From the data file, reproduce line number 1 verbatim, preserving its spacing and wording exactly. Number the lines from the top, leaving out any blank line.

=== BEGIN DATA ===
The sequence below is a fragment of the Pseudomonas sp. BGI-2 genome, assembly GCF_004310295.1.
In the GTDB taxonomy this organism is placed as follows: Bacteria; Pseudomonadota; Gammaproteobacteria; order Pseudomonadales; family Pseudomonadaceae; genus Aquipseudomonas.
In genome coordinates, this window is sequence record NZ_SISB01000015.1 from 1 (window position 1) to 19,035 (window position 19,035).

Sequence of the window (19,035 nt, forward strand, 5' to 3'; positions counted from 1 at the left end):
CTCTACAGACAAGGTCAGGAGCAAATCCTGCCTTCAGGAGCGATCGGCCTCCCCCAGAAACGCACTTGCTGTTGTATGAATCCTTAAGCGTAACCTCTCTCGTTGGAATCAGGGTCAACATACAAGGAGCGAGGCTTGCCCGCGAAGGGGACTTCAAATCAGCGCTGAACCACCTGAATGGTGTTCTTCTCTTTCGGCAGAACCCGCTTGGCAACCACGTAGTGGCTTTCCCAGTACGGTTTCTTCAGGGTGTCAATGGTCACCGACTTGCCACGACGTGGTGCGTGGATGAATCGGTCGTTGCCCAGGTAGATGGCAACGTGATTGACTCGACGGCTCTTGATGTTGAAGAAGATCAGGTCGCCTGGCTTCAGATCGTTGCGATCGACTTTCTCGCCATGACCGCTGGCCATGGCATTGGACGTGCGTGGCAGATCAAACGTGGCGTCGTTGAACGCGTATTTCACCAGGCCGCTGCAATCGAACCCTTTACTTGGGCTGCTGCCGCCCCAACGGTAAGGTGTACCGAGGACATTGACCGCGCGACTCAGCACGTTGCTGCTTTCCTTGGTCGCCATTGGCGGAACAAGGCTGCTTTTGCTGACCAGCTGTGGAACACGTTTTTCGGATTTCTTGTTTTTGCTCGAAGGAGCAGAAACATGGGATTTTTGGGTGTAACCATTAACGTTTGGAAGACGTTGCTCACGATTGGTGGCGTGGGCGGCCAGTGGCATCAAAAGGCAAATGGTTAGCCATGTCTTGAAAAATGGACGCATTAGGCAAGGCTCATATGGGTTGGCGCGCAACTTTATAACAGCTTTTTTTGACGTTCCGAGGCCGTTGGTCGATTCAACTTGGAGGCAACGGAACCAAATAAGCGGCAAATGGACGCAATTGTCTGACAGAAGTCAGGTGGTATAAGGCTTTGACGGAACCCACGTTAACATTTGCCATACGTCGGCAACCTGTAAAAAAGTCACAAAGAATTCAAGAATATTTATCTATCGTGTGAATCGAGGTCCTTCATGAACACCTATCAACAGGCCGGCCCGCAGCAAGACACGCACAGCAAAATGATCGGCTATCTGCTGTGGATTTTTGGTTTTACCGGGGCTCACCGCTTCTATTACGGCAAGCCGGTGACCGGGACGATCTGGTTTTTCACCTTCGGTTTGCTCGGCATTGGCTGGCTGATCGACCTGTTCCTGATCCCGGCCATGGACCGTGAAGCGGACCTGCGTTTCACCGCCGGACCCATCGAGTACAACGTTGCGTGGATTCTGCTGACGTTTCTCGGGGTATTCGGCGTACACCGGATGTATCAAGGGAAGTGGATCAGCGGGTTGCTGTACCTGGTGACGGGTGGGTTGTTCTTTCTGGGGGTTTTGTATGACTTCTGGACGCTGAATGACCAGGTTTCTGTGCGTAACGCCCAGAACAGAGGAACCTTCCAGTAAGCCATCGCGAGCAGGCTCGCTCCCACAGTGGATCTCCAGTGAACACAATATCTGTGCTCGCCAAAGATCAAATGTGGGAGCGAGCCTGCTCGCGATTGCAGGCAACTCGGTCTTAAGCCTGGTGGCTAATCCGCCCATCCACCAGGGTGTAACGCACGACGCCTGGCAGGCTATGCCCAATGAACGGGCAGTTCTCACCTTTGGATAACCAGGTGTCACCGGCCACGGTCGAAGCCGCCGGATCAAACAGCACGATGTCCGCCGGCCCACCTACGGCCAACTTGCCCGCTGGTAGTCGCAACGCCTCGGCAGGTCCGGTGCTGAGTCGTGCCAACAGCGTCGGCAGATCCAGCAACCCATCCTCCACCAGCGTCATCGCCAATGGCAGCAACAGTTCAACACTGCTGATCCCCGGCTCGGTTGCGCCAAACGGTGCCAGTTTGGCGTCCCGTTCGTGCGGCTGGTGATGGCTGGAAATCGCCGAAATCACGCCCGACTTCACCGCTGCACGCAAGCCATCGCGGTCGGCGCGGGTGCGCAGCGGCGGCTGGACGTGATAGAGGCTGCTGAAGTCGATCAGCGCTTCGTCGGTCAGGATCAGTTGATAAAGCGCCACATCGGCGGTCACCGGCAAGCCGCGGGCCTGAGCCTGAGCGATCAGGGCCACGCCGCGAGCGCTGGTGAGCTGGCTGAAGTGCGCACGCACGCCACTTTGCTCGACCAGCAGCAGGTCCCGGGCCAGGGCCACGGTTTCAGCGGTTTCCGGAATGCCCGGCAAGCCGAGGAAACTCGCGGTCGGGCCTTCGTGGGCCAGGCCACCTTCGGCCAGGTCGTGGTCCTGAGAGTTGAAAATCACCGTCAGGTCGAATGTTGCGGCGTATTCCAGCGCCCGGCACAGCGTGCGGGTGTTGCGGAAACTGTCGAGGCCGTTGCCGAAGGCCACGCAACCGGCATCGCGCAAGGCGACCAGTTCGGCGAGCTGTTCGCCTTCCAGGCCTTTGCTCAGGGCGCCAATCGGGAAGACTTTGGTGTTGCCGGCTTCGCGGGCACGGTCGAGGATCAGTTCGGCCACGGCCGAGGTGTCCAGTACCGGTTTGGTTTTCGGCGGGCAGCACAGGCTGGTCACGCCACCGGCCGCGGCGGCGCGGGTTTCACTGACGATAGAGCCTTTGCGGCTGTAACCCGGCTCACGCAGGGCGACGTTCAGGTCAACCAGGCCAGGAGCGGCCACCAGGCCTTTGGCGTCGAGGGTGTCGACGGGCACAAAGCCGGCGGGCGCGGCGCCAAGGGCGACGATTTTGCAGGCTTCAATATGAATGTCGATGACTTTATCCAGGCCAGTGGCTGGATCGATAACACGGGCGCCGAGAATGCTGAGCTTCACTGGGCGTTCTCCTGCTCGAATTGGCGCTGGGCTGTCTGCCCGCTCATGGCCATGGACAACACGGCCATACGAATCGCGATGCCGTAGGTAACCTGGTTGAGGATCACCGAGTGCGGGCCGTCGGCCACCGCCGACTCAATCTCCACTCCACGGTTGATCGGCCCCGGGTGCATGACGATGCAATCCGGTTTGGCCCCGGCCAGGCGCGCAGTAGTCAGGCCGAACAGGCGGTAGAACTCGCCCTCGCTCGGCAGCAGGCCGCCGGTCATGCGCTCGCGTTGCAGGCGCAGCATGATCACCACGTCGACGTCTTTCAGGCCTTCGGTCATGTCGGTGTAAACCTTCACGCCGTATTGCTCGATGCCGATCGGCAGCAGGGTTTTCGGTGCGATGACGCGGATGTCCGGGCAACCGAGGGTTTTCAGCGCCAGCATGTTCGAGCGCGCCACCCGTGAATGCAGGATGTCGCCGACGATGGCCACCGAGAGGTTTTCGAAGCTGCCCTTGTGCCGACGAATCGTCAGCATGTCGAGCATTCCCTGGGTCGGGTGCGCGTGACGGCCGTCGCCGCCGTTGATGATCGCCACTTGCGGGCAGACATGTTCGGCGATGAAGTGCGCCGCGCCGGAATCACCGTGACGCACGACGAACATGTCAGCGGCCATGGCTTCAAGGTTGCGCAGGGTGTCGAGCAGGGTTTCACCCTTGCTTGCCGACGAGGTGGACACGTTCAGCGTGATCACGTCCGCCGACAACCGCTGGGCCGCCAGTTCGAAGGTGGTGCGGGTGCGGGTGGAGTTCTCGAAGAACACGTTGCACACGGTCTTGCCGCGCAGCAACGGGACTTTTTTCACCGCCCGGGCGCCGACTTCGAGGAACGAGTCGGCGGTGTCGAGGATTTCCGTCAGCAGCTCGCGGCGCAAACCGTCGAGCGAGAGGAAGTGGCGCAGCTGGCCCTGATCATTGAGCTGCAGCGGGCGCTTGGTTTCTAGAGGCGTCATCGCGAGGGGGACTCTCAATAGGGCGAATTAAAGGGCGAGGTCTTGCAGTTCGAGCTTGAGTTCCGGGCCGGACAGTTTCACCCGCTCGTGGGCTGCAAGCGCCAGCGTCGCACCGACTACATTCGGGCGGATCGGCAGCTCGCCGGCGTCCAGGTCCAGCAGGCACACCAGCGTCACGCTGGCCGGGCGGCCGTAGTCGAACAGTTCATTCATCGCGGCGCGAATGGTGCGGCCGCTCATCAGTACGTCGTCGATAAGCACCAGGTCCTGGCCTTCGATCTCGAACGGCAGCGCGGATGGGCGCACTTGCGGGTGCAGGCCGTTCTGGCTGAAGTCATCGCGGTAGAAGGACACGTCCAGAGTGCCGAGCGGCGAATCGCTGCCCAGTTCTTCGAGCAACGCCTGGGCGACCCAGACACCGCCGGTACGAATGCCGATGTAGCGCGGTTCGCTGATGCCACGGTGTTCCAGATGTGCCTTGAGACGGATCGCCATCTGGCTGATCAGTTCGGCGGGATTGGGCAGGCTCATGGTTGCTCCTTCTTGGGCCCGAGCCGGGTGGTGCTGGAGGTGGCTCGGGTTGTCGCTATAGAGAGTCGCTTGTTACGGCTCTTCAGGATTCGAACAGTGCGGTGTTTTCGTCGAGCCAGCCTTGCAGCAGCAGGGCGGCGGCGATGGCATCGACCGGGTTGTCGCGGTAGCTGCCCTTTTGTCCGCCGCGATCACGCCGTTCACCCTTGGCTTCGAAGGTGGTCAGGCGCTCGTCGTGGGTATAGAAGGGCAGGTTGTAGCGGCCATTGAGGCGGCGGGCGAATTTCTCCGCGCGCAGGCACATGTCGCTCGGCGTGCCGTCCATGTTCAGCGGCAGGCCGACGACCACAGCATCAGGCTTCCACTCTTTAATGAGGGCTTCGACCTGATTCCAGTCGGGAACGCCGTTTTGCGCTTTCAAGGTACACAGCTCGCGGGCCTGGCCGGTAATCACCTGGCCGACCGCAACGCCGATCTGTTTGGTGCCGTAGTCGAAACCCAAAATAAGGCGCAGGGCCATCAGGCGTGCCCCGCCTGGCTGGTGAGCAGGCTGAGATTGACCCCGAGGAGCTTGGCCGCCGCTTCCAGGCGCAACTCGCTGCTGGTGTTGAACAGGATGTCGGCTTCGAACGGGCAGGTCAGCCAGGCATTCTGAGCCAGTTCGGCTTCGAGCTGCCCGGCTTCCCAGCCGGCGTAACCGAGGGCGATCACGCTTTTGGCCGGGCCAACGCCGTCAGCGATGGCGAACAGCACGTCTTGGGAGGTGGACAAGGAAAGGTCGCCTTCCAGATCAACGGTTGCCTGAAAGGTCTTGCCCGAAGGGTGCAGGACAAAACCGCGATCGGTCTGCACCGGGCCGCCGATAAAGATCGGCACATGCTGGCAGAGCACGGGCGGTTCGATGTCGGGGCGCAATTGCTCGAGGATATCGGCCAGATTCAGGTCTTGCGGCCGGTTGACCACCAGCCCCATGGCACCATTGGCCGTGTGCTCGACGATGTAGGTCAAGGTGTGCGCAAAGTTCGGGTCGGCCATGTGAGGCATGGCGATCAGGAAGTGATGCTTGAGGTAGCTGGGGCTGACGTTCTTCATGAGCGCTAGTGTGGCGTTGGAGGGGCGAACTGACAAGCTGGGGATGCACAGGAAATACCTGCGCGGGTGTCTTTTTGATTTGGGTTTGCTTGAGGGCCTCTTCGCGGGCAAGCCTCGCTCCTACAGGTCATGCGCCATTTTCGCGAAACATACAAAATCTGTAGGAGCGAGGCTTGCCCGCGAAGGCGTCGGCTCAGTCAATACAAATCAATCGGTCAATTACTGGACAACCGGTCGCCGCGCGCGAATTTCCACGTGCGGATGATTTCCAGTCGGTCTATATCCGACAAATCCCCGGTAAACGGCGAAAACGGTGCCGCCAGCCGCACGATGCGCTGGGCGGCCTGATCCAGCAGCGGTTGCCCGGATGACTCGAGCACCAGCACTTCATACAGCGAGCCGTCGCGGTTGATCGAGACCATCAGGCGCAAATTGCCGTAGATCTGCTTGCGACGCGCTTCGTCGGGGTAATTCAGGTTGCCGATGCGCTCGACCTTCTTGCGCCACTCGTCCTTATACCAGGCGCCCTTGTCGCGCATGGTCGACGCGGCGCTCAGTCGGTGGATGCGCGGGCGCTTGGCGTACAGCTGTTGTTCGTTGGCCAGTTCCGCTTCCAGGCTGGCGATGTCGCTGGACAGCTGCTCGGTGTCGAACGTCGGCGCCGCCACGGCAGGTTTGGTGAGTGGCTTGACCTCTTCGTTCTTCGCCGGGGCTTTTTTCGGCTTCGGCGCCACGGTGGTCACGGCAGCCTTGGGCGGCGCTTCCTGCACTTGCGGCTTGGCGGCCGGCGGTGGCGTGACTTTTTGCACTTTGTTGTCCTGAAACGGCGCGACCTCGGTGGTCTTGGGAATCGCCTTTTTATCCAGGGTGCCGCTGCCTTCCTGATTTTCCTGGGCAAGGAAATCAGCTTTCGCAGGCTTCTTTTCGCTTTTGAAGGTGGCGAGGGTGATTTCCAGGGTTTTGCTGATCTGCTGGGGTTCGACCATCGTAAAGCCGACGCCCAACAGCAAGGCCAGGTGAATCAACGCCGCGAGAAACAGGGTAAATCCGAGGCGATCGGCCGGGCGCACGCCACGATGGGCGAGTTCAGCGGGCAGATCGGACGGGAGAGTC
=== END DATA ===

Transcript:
The sequence below is a fragment of the Pseudomonas sp. BGI-2 genome, assembly GCF_004310295.1.